A compelling true story of one dog's rescue from a Pennsylvania puppy mill
This touching narrative uses the poignant makeover of Gracie, a sickly Cavalier King Charles Spaniel, to tell the story of America's hidden puppy mills-commercial kennels that breed dogs in horrific living conditions and churn out often-diseased and emotionally damaged puppies for sale.
Saving Gracie chronicles how one little dog is transformed from a bedraggled animal worn out from bearing puppies into a loving, healthy member of her new family; and how her owner, Linda Jackson, is changed from a person who barely tolerated dogs to a woman passionately determined not only to save Gracie's life, but also to get the word out about the millions of American puppy mill dogs who need our help.
- A touching story of survival and redemption
- Written by award-winning journalist Carol Bradley
- Newsworthy issues call animal lovers to action
Join journalist Carol Bradley as she draws back the curtain on the world of illegal puppy production in Saving Gracie.
Amazon Exclusive: Q&A with Author Carol Bradley
What are puppy mills?
Author Carol Bradley with her two dogs
Puppy mills are commercial kennels where dogs are treated like livestock, forced to produce puppies in often-squalid conditions. Puppy mills vary in size – they can contain as few as a dozen dogs or more than 1,000. Any breeder who subjects his or her dogs to filthy cages or runs, extreme temperatures, inadequate food and water and little to no socialization or veterinary care is operating a puppy mill. How many puppy mills are there in the United States?
The Humane Society of the United States estimated in 2008 that there were 10,000 puppy mills in America. The head of the Humane Society, Wayne Pacelle, now believes the number is closer to 15,000. Aren't puppy mills illegal?
Surprisingly, no. In most states breeders may confine dogs to wire cages their entire lives if they so choose. Breeders can be charged with animal cruelty if they fail to provide adequate food or water, but there aren't nearly enough federal or state inspectors to keep tabs on shoddy operators, and even when they're discovered, they are often given a free pass. What is it about Gracie that made you want to tell her story?
Gracie is a Cavalier King Charles Spaniel, a breed renowned for their companionship -- they're total lapdogs. I was struck by the resilience a small, vulnerable dog would need to muster to overcome a life as traumatic as the one Gracie had led. I was intrigued, too, by her new owner, Linda Jackson, a woman who hadn't necessarily wanted a dog—she adopted Gracie to satisfy her kids—but who wound up being changed forever by the experience. How do breeding dogs like Gracie become available?
Breeders are sometimes willing to sell at a discount dogs that have spent years having puppies. Rescue groups also purchase some of these dogs at auctions and then try to adopt them out. Puppy mill survivors aren't for everyone, but people who have the patience to work with a traumatized dog often find the experience deeply gratifying. Letter to Readers from Carol Bradley
Gracie after being rescued
From the attic office of my home in Great Falls, Montana, I have a bird's-eye view of Memorial Park, where occasionally a dog will sprint by, happy to be alive. It's heart-warming to watch because I am mindful that across America, hundreds of thousands of dogs are kept in cages, never once allowed the simple freedom of running through grass.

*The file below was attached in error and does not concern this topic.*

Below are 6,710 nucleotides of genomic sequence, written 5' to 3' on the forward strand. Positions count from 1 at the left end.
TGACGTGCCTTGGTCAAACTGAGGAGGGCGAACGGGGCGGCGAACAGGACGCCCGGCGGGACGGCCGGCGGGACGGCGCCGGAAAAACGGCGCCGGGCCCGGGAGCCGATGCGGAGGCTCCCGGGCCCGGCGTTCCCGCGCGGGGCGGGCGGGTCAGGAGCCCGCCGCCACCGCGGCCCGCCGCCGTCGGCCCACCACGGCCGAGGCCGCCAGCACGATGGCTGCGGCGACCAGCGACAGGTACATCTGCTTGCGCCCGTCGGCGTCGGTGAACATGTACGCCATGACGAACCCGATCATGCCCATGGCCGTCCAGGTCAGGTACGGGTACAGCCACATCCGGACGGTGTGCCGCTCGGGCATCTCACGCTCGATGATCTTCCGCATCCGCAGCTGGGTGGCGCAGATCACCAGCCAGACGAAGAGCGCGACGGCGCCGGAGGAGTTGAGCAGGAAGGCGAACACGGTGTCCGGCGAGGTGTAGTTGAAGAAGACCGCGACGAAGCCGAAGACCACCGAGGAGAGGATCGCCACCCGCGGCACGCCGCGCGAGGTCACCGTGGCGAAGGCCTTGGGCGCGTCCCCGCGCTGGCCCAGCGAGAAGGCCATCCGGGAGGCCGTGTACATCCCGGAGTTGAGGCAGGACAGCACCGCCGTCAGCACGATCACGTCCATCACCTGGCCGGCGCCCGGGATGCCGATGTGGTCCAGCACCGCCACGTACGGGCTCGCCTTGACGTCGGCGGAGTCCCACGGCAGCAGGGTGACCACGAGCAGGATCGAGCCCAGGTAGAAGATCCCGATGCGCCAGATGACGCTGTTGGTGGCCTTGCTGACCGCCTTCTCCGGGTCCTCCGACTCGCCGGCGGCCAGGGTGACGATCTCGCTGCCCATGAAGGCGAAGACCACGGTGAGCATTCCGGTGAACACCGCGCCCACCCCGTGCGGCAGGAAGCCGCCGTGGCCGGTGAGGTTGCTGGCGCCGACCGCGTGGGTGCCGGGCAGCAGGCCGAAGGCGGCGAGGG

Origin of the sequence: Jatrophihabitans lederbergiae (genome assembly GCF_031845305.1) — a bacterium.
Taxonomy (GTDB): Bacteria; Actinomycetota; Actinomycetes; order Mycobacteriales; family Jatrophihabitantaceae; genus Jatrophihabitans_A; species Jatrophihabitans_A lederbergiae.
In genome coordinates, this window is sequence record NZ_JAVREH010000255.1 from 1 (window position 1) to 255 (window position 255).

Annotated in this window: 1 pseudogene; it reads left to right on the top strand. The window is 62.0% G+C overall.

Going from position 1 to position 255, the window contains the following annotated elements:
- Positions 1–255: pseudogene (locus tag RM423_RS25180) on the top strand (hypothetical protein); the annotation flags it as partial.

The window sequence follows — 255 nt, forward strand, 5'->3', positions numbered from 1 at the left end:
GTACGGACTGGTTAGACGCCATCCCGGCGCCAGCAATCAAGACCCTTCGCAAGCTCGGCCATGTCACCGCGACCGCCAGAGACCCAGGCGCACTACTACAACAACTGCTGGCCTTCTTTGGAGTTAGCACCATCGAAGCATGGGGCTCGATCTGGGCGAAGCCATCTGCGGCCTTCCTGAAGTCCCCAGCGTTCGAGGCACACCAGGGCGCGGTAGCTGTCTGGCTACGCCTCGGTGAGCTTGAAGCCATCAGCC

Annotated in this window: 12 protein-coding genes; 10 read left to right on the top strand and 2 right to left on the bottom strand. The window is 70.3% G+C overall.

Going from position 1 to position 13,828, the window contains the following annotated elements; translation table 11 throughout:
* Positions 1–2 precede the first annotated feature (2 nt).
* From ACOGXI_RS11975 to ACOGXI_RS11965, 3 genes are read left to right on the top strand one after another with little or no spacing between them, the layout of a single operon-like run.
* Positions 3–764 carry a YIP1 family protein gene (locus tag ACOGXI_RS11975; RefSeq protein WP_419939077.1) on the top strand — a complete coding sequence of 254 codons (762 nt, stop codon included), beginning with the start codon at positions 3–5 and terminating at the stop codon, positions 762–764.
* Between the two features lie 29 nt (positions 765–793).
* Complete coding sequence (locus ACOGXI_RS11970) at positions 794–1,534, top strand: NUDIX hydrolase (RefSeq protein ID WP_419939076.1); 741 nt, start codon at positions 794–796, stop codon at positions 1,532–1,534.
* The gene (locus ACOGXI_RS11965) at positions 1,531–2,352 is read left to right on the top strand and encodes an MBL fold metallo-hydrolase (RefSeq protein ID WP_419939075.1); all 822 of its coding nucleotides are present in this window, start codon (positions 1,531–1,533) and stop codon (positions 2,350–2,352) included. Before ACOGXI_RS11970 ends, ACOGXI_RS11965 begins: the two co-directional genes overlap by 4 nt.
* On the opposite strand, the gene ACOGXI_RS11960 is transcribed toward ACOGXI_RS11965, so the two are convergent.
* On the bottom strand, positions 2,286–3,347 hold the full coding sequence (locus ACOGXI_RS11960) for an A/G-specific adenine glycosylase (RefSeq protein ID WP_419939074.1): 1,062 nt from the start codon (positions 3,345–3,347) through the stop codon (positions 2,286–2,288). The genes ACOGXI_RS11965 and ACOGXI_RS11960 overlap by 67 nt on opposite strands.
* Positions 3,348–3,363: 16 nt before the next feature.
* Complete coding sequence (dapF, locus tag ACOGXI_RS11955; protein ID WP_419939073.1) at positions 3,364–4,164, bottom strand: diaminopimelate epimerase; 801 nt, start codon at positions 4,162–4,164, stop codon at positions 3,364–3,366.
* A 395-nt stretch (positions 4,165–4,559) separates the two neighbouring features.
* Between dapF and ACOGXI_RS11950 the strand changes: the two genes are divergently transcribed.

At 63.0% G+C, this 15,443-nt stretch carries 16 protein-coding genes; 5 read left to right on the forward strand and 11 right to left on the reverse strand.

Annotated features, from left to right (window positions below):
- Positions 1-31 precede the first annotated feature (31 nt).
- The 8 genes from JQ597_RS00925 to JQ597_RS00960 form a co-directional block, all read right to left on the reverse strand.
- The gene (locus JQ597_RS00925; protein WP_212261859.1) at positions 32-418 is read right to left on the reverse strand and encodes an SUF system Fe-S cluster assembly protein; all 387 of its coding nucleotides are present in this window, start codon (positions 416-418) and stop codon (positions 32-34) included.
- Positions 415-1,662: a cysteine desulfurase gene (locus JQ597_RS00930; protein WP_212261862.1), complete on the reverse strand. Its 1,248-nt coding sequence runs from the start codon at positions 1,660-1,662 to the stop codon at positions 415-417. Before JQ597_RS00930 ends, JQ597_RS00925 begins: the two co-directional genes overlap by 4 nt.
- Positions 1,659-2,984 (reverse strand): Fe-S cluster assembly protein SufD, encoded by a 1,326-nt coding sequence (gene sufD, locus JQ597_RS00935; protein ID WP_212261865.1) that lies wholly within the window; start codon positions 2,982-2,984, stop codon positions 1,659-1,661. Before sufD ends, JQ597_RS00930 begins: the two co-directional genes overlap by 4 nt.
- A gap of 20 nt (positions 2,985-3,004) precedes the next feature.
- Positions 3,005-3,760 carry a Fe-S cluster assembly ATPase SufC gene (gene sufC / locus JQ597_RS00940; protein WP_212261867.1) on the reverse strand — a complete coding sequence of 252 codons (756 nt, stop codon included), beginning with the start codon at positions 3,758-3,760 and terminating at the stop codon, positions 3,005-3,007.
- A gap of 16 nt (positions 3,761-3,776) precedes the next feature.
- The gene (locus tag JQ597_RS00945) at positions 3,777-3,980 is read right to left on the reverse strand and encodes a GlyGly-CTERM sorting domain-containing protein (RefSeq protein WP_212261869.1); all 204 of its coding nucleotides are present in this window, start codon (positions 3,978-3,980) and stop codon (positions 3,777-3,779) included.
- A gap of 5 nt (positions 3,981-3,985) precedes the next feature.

As a newspaper reporter in my former life, I covered the story of a puppy mill -- a large-volume dog-breeding operation involving 180 neglected and abused collies. My husband and I had two shelties at the time, and the similarities between those sweet-tempered collies and my own dogs were distressing. Long after the breeders were convicted and the dogs adopted out to new homes, the dark side of dog-breeding still haunted me. I began searching for the right dog, the right case to tell the story of puppy mills in America. The trail led me to Gracie, a Cavalier King Charles Spaniel who was rescued from a puppy mill in Pennsylvania. After six years of living in a cage, giving birth to puppies, Gracie finally had a chance at a new life. But could she overcome the cruelty of her past? Saving Gracie
is told "Law and Order"-style, with a description of life in a puppy mill, then segueing to the raid on Gracie's kennel, the trial that ensued against the breeder, Gracie's first exposure to kindness in a shelter and then to her new life with Linda Jackson, a woman who hadn't particularly wanted a dog. As Linda and Gracie struggle to adjust to one another, the state of Pennsylvania undergoes a bitter battle to curtail puppy mills.
Like most of you, I love stories where good triumphs over evil, where perseverance carries the day. Saving Gracie
is that kind of book.
Journalist Bradley exposes the hidden world of puppy mills, where dogs are caged like chickens and forced to repeatedly breed until they die. Unlike most factory farm animals that endure painful confinement and are slaughtered within six months of birth, mill breeding dogs are sentenced to many years of existence in deplorable conditions; many don't learn to walk because their cages don't give them enough room to stand. Bradley details the raid of one such mill, Mike-Mar Kennel in Oxford, Pa., which led to the seizure of more than 300 dogs, mostly adults that had languished for years with broken limbs and untreated diseases. Dog 132, a Cavalier King Charles Spaniel later named Gracie, was rescued during the raid. Nearly blind, with decayed teeth and a strong aversion to human contact, Gracie flourished under the love and patience of her adoptive owner, Linda Jackson. Bradley's powerful narrative will tug at heartstrings, raise public awareness, and, hopefully, help put an end to puppy mills. (Feb.)
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